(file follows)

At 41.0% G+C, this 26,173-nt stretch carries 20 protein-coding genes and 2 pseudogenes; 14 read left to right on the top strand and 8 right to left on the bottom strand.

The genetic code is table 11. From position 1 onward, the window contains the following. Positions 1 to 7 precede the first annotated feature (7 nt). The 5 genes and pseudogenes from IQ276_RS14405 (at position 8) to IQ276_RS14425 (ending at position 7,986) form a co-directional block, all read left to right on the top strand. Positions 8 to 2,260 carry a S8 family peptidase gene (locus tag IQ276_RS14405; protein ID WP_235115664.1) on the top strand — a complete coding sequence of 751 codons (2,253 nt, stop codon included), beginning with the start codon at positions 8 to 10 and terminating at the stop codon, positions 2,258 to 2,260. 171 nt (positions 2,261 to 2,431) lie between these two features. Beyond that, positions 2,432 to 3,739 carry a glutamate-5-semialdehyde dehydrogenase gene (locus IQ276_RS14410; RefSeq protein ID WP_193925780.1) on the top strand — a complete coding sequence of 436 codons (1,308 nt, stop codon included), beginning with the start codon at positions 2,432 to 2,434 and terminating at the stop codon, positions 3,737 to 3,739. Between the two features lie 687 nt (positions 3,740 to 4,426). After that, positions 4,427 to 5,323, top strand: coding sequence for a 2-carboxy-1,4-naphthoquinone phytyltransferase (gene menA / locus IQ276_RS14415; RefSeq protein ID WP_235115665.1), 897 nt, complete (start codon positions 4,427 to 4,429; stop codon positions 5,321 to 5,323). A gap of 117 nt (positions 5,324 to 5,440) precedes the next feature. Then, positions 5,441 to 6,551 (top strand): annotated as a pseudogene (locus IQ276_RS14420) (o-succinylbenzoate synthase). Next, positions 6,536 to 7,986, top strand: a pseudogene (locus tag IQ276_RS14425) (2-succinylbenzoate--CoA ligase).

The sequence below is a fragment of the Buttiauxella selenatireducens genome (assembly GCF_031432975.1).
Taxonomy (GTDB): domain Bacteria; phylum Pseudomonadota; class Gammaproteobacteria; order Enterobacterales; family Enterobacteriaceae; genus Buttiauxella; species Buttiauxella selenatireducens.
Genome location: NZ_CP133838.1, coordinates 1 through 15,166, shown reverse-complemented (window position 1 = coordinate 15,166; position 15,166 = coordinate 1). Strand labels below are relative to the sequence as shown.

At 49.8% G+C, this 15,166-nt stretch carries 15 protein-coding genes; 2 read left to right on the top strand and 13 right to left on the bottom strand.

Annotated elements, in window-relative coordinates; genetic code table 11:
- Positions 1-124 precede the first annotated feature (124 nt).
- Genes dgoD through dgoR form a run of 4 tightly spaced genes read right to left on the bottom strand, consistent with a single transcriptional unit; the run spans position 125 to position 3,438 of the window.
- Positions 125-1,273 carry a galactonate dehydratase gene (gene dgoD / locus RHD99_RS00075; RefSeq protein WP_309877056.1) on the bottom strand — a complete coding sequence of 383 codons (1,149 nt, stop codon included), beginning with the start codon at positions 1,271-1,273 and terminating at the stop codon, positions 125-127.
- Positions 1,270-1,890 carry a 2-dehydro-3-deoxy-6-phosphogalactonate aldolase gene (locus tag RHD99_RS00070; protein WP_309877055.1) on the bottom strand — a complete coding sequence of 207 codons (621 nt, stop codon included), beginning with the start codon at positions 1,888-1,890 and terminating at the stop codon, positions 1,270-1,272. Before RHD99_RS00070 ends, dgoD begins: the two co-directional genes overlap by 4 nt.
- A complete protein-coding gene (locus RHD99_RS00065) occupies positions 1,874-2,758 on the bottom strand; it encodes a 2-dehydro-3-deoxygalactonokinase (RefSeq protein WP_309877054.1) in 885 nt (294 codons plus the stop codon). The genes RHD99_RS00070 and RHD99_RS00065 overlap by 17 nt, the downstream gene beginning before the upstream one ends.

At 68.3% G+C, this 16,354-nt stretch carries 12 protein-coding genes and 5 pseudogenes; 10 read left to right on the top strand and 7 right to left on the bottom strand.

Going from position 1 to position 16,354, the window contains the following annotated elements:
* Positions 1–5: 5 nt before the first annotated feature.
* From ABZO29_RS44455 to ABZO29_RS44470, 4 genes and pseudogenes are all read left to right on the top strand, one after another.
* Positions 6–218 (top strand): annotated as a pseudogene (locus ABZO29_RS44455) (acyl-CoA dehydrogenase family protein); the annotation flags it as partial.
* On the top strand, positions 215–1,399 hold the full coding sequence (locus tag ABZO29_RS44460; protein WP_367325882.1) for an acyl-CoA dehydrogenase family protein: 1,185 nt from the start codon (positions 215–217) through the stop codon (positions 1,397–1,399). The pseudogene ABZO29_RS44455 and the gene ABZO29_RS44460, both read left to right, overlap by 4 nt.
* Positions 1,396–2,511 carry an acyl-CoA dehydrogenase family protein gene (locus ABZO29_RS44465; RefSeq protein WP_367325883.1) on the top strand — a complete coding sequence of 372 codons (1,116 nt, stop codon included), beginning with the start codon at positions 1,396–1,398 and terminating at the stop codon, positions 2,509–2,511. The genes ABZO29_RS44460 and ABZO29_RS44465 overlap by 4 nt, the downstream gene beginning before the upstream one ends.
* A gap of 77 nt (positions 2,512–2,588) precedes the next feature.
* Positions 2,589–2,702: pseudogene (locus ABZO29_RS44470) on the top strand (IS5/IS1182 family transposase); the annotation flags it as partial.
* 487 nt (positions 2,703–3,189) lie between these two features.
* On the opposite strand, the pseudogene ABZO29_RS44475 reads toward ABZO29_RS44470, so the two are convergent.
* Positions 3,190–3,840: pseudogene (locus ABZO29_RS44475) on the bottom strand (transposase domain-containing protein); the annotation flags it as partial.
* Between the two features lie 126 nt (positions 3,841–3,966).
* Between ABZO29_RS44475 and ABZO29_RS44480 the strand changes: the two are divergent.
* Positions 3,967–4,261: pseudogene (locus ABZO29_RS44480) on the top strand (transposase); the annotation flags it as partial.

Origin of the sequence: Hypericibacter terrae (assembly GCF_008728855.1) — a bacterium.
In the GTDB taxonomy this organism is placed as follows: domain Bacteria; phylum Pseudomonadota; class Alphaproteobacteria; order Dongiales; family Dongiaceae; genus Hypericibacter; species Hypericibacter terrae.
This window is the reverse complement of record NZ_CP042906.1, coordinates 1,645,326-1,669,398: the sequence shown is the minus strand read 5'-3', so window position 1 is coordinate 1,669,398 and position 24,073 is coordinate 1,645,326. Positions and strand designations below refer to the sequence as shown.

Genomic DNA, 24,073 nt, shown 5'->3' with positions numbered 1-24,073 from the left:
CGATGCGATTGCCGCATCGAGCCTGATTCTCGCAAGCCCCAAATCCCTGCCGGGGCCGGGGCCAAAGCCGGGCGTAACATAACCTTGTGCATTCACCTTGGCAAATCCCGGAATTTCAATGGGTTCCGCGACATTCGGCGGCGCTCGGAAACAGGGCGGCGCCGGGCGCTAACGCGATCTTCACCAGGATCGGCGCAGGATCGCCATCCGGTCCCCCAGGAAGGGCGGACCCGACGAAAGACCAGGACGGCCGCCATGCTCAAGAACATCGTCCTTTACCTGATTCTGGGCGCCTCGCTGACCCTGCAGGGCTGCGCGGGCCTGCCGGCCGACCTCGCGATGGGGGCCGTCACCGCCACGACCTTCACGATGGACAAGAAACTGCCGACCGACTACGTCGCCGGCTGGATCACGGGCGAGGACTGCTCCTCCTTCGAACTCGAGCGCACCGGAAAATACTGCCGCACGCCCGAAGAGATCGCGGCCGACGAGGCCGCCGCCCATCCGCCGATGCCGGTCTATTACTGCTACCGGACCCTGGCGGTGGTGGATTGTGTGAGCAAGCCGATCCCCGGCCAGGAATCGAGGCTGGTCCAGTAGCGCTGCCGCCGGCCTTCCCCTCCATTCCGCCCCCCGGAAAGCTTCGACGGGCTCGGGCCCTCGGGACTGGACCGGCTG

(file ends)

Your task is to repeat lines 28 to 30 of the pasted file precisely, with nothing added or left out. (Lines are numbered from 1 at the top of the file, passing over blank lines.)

Origin of the sequence: Hypericibacter terrae (assembly GCF_008728855.1) — a bacterium.
In the GTDB taxonomy this organism is placed as follows: domain Bacteria; phylum Pseudomonadota; class Alphaproteobacteria; order Dongiales; family Dongiaceae; genus Hypericibacter; species Hypericibacter terrae.
This window is the reverse complement of record NZ_CP042906.1, coordinates 1,645,326-1,669,398: the sequence shown is the minus strand read 5'-3', so window position 1 is coordinate 1,669,398 and position 24,073 is coordinate 1,645,326. Positions and strand designations below refer to the sequence as shown.